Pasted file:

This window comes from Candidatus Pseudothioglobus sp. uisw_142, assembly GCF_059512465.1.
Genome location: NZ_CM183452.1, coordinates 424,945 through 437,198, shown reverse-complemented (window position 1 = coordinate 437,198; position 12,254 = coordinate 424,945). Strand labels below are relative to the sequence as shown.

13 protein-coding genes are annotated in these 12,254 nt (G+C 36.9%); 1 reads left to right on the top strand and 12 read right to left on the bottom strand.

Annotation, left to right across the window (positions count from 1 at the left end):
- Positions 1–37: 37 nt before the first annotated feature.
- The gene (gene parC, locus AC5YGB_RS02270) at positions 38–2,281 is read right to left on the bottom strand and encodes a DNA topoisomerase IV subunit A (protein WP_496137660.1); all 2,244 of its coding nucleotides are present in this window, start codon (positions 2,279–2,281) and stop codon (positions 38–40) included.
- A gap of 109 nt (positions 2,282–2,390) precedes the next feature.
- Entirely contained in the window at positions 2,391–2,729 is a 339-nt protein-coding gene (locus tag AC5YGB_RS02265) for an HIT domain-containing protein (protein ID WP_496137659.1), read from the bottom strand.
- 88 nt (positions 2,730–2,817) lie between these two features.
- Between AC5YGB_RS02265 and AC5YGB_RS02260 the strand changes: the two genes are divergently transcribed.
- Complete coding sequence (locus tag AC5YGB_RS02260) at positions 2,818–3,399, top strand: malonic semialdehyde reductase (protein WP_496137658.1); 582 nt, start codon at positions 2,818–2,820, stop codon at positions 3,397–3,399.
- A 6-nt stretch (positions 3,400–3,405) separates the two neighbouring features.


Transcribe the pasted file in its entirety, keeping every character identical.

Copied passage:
This window comes from Candidatus Pseudothioglobus sp. uisw_142, assembly GCF_059512465.1.
Genome location: NZ_CM183452.1, coordinates 424,945 through 437,198, shown reverse-complemented (window position 1 = coordinate 437,198; position 12,254 = coordinate 424,945). Strand labels below are relative to the sequence as shown.

13 protein-coding genes are annotated in these 12,254 nt (G+C 36.9%); 1 reads left to right on the top strand and 12 read right to left on the bottom strand.

Annotation, left to right across the window (positions count from 1 at the left end):
- Positions 1–37: 37 nt before the first annotated feature.
- The gene (gene parC, locus AC5YGB_RS02270) at positions 38–2,281 is read right to left on the bottom strand and encodes a DNA topoisomerase IV subunit A (protein WP_496137660.1); all 2,244 of its coding nucleotides are present in this window, start codon (positions 2,279–2,281) and stop codon (positions 38–40) included.
- A gap of 109 nt (positions 2,282–2,390) precedes the next feature.
- Entirely contained in the window at positions 2,391–2,729 is a 339-nt protein-coding gene (locus tag AC5YGB_RS02265) for an HIT domain-containing protein (protein ID WP_496137659.1), read from the bottom strand.
- 88 nt (positions 2,730–2,817) lie between these two features.
- Between AC5YGB_RS02265 and AC5YGB_RS02260 the strand changes: the two genes are divergently transcribed.
- Complete coding sequence (locus tag AC5YGB_RS02260) at positions 2,818–3,399, top strand: malonic semialdehyde reductase (protein WP_496137658.1); 582 nt, start codon at positions 2,818–2,820, stop codon at positions 3,397–3,399.
- A 6-nt stretch (positions 3,400–3,405) separates the two neighbouring features.